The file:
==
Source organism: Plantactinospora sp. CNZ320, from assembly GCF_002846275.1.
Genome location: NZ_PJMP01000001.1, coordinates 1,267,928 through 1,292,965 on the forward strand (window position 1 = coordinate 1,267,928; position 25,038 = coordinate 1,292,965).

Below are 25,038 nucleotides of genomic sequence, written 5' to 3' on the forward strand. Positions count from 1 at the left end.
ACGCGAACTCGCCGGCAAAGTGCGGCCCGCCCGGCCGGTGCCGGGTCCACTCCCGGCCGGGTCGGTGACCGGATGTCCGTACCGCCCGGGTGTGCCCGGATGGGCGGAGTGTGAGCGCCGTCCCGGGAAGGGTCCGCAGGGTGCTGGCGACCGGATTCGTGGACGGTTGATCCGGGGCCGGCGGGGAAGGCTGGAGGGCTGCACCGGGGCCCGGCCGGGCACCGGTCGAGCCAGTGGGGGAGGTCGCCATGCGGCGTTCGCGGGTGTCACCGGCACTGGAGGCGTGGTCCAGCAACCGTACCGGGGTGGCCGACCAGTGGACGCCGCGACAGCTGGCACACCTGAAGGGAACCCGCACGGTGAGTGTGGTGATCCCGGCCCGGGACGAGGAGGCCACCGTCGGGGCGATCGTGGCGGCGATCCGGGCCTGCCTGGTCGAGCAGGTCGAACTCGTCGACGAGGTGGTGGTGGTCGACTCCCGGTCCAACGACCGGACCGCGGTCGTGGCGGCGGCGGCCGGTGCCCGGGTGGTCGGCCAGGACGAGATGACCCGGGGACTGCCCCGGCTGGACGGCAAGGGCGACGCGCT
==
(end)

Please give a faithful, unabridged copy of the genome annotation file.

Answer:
Source organism: Plantactinospora sp. CNZ320, from assembly GCF_002846275.1.
Genome location: NZ_PJMP01000001.1, coordinates 1,267,928 through 1,292,965 on the forward strand (window position 1 = coordinate 1,267,928; position 25,038 = coordinate 1,292,965).

Below are 25,038 nucleotides of genomic sequence, written 5' to 3' on the forward strand. Positions count from 1 at the left end.
ACGCGAACTCGCCGGCAAAGTGCGGCCCGCCCGGCCGGTGCCGGGTCCACTCCCGGCCGGGTCGGTGACCGGATGTCCGTACCGCCCGGGTGTGCCCGGATGGGCGGAGTGTGAGCGCCGTCCCGGGAAGGGTCCGCAGGGTGCTGGCGACCGGATTCGTGGACGGTTGATCCGGGGCCGGCGGGGAAGGCTGGAGGGCTGCACCGGGGCCCGGCCGGGCACCGGTCGAGCCAGTGGGGGAGGTCGCCATGCGGCGTTCGCGGGTGTCACCGGCACTGGAGGCGTGGTCCAGCAACCGTACCGGGGTGGCCGACCAGTGGACGCCGCGACAGCTGGCACACCTGAAGGGAACCCGCACGGTGAGTGTGGTGATCCCGGCCCGGGACGAGGAGGCCACCGTCGGGGCGATCGTGGCGGCGATCCGGGCCTGCCTGGTCGAGCAGGTCGAACTCGTCGACGAGGTGGTGGTGGTCGACTCCCGGTCCAACGACCGGACCGCGGTCGTGGCGGCGGCGGCCGGTGCCCGGGTGGTCGGCCAGGACGAGATGACCCGGGGACTGCCCCGGCTGGACGGCAAGGGCGACGCGCT